In the area of criminal law, the Model Penal Code makes recklessness the minimal culpability requirement if the statute does not prescribe the culpability sufficient to establish a material element of an offense. Model Penal Code § 2.02(3). Thus reckless conduct is treated the same as purposeful or knowing conduct if the criminal statute does not differentiate them. Furthermore, criminal homicide committed recklessly under circumstances manifesting extreme indifference to the value of human life is murder, the same as committed purposely or knowingly. Id. § 210.2(1)(b). Federal criminal law makes reckless conduct under certain circumstances a crime. See, e.g., 18 U.S.C. § 1864(a)(3) (1988) (reckless use of hazardous and injurious device on Federal land or an Indian reservation).
In these situations, recklessness is tantamount to intent. Put differently, "`Recklessness' is a proxy for intent." Archie v. City of Racine, 847 F.2d at 1220. To use the terms "tantamount" or "proxy" may be misleading. This court has already held that recklessness constitutes specific intent. United States v. Boyer, 694 F.2d 58, 59-60 (3d Cir. 1982) (specific intent to deceive as required for mail fraud and securities fraud convictions under 18 U.S.C. §§ 1341, 2 and 15 U.S.C. §§ 77q(a), 77x may be found from a material misstatement of fact made with reckless disregard of the facts). Accordingly, it will break no new ground if we hold that reckless police conduct in this case constitutes a deliberate governmental act.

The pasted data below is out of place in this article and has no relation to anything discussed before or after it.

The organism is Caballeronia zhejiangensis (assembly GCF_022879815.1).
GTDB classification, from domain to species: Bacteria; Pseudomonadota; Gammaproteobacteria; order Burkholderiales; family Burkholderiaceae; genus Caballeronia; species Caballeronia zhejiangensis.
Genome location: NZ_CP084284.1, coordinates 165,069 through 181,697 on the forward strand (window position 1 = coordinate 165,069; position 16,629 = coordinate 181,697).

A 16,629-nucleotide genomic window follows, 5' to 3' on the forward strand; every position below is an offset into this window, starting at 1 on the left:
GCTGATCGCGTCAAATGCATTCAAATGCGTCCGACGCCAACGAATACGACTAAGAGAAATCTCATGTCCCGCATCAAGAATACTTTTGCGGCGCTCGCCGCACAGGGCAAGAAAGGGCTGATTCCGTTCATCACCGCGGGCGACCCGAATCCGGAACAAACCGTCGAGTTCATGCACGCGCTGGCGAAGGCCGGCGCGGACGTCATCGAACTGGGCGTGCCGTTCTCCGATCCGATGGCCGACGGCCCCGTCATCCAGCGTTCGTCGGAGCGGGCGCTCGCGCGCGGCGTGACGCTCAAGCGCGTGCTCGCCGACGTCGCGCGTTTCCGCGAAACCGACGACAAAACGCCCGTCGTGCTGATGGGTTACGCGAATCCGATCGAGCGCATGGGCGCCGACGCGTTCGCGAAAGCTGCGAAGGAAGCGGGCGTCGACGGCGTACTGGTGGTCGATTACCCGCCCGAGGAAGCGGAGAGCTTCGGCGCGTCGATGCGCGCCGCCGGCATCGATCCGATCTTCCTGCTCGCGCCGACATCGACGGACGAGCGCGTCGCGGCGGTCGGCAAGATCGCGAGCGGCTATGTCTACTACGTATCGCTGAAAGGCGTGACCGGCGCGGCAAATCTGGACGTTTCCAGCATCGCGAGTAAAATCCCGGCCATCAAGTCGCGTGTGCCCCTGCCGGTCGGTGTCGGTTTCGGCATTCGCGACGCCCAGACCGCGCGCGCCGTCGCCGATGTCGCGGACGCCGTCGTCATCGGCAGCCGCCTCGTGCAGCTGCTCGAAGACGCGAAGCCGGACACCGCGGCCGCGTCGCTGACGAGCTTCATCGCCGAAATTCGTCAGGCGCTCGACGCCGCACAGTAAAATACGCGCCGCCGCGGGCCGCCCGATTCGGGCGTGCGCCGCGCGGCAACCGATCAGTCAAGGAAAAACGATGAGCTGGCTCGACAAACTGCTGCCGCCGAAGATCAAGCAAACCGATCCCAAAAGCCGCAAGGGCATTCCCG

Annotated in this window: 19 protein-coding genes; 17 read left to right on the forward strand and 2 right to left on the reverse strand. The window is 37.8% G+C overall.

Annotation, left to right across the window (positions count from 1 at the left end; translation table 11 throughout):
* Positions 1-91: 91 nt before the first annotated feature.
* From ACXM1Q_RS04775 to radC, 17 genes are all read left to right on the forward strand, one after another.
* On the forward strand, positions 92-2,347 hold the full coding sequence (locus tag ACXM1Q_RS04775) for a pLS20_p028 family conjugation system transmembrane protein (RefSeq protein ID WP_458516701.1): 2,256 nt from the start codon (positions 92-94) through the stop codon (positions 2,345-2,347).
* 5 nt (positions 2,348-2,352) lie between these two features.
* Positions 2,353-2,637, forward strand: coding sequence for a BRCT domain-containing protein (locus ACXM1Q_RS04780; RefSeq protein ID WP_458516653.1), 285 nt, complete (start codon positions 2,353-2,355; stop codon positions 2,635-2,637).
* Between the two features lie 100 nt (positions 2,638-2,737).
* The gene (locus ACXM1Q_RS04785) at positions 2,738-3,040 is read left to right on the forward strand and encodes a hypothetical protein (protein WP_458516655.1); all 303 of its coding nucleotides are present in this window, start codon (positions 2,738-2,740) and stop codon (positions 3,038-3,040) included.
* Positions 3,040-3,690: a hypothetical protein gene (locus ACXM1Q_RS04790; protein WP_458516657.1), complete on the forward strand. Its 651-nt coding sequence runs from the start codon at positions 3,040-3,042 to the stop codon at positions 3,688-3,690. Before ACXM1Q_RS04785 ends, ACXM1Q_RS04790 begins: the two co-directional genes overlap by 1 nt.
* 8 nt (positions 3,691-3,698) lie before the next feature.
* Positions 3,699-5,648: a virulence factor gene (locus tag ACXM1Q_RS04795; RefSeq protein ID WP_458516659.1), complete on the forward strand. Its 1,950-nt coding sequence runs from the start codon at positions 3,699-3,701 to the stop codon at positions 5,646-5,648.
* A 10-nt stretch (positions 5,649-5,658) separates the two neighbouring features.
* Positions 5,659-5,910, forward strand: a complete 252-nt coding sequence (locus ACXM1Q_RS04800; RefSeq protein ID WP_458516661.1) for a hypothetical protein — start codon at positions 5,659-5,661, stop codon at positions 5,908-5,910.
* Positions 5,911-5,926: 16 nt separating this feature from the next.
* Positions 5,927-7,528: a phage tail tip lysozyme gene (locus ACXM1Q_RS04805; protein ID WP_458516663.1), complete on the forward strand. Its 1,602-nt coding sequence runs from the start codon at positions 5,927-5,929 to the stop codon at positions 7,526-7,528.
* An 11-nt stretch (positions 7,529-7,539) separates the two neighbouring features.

Assuming that reckless conduct in conducting high-speed police car chase does not constitute deliberate governmental action, it would surely satisfy the alternative touchstone for a due process violation, namely, the arbitrary exercise of governmental power. The exercise of governmental power is clear, and the question is whether recklessly conducting a police car chase is an arbitrary exercise of that power. A common definition of arbitrariness is:
In an unreasonable manner, as fixed or done capriciously or at pleasure. Without adequate determining principle; not founded in the nature of things; nonrational; not done or acting according to reason or judgment; depending on the will alone; absolutely in power; capriciously; tyrannical; despotic.